Speaking of baptisms, today is the Baptism of Christ Sunday. It is, sort of, the kickoff to Jesus’ public ministry in the liturgical year. The liturgical year begins with the first Sunday of Advent, which is, of course, near the end of the calendar year; then we journey to Christmas, where Jesus is born and then to Epiphany, where the Wise Men follow the star to visit Jesus and offer him gifts. Then there is a time lapse of about 30 years in less than a week and Jesus’ travels from Nazareth to the Jordan River to be baptized by John.
You know I have something of a love-hate relationship with the Revised Common Lectionary, which is a calendar of scripture that follows the liturgical year. It is a three-year cycle and every week there is a passage from the Old Testament, the Book of Psalms, one of the Gospels and one of the Epistles. More often than not these passages relate to one another and so when I am planning worship I will not just choose one passage, but two (some churches will even read all four passages every week) as a way of looking at recurring themes throughout multiple scriptures.
It is not necessarily a perfect method for planning worship, though and so I have, over the past few years, gone off-lectionary – we did the Year of Mark and then a couple of different sermon series. I found myself back on the lectionary at the beginning of 2020, mostly in preparation for what I thought was going to be a completely offline maternity leave; but what I have found is that being on the lectionary has created stability for me, as a preacher, in an otherwise unstable time.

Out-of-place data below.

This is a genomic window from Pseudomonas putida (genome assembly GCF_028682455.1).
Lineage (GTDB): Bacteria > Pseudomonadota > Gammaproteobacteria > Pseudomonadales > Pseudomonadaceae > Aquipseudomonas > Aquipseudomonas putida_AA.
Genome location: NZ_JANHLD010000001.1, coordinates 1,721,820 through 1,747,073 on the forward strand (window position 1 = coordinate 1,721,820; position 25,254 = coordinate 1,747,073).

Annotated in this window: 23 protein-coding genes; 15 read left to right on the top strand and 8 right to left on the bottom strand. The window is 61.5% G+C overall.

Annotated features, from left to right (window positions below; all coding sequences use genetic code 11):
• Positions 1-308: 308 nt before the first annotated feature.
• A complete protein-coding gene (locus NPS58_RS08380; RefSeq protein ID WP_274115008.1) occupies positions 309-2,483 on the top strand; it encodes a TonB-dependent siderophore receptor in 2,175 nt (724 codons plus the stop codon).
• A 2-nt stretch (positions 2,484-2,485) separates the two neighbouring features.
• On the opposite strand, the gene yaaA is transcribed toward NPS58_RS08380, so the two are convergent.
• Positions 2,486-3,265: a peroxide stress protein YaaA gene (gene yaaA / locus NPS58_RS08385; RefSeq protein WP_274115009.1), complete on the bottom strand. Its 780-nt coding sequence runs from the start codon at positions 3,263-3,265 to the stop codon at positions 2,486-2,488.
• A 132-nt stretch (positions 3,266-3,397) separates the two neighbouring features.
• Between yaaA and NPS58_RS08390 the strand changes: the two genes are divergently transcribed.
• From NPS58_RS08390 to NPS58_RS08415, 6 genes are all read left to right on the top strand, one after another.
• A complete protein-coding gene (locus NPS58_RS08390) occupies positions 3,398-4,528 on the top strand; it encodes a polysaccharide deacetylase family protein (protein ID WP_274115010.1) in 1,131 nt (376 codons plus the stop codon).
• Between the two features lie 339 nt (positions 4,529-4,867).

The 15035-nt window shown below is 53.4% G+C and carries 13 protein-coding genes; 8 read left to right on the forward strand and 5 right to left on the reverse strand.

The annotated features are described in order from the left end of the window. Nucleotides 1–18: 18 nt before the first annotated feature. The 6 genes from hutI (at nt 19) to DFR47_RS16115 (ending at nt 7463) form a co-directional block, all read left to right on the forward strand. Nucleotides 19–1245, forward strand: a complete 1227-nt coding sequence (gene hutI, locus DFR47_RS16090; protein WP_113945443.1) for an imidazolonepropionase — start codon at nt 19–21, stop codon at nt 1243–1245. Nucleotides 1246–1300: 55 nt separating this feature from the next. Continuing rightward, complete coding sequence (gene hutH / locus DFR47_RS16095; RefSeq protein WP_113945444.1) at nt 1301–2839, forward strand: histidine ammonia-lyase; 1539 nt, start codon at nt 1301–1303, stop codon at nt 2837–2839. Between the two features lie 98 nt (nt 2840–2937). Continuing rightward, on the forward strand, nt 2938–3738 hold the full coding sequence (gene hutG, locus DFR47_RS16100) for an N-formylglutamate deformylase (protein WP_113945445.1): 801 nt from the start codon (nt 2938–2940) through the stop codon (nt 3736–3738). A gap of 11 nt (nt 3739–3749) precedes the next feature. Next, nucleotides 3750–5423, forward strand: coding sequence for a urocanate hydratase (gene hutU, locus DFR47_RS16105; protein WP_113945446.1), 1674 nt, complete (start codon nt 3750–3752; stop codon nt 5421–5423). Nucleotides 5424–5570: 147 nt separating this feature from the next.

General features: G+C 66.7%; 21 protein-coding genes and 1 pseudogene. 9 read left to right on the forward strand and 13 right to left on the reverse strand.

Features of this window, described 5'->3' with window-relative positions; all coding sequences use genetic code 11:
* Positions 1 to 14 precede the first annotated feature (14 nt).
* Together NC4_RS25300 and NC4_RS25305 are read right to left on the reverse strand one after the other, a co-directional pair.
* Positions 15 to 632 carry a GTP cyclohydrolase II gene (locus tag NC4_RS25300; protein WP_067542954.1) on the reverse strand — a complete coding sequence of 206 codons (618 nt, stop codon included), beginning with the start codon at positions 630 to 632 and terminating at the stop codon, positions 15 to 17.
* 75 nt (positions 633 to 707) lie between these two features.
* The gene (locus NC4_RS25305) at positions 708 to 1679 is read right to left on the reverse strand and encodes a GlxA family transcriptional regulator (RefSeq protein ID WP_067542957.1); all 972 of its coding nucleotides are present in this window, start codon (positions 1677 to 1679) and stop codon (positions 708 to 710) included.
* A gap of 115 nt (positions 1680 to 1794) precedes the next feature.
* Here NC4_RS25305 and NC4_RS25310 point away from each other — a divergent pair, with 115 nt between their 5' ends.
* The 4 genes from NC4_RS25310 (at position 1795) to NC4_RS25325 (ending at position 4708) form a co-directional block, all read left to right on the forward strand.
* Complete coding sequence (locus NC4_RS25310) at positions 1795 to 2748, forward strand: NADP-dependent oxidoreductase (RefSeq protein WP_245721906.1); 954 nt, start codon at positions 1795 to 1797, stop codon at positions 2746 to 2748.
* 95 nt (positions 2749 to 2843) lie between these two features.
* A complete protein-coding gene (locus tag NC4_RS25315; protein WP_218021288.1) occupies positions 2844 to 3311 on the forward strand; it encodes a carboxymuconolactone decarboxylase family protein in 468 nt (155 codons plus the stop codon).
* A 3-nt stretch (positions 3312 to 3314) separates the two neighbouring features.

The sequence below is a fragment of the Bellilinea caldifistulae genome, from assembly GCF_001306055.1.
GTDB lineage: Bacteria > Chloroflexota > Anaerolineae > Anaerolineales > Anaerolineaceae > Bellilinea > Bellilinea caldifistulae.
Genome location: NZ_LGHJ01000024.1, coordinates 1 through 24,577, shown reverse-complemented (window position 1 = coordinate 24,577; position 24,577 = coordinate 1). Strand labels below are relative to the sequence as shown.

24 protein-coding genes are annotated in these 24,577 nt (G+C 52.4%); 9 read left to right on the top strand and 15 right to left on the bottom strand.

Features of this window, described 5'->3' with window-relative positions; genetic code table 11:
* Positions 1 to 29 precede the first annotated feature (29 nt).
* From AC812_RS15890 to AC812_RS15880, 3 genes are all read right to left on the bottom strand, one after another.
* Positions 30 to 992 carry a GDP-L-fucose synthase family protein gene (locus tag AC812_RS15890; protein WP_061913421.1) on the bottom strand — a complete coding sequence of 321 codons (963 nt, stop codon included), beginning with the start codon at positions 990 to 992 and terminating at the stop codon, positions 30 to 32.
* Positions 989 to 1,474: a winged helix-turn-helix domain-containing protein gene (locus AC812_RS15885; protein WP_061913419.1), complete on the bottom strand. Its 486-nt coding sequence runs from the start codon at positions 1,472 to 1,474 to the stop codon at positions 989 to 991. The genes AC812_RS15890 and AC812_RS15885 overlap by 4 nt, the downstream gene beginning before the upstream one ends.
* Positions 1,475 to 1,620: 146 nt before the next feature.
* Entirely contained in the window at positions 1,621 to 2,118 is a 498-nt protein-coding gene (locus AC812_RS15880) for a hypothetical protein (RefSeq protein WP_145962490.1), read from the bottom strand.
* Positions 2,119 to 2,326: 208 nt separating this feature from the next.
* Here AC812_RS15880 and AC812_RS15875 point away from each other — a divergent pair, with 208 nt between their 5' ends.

Which brings me to this morning.
On Monday morning when I was putting together the order of worship for this morning’s service, it was not a question as to whether or not we would look at the Gospel this morning and remember Jesus’ baptism. Out of curiosity, however, I decided to look at what the lectionary paired with the Gospel this year. And I found it fascinating that in the other two years of the lectionary (remember, this is a three-year cycle), Jesus’ baptism is paired a passage from the Book of Isaiah. This year, however, the Old Testament passage is Genesis 1:1-5, the very first verses of the entire bible.
In the beginning when God created the heavens and the earth.
Without even knowing about the chaos that was about to unfold at the Capitol this week, I thought it was fascinating to look at these two passages side by side, one where Jesus is baptized and claimed by God as God’s son and the other where God creates order out of chaos.
Now it seems almost necessary to look at these two passages side by side.
I think we need to be reminded of both of these messages this week. First of all, I think we do need to remember Jesus’ baptism. We need to remember that Jesus came into this world, not because it was perfect, but because it was very much broken; that Jesus was baptized, not as an empty symbol, but as a powerful declaration that all must repent and confess their sins in order to be redeemed by the living waters of baptism.
If you, like me, are feeling disheartened or even helpless about who we are right now, remember this: God saw a world in need of redemption and sent a redeemer. There was hope then and I do believe that there is hope now.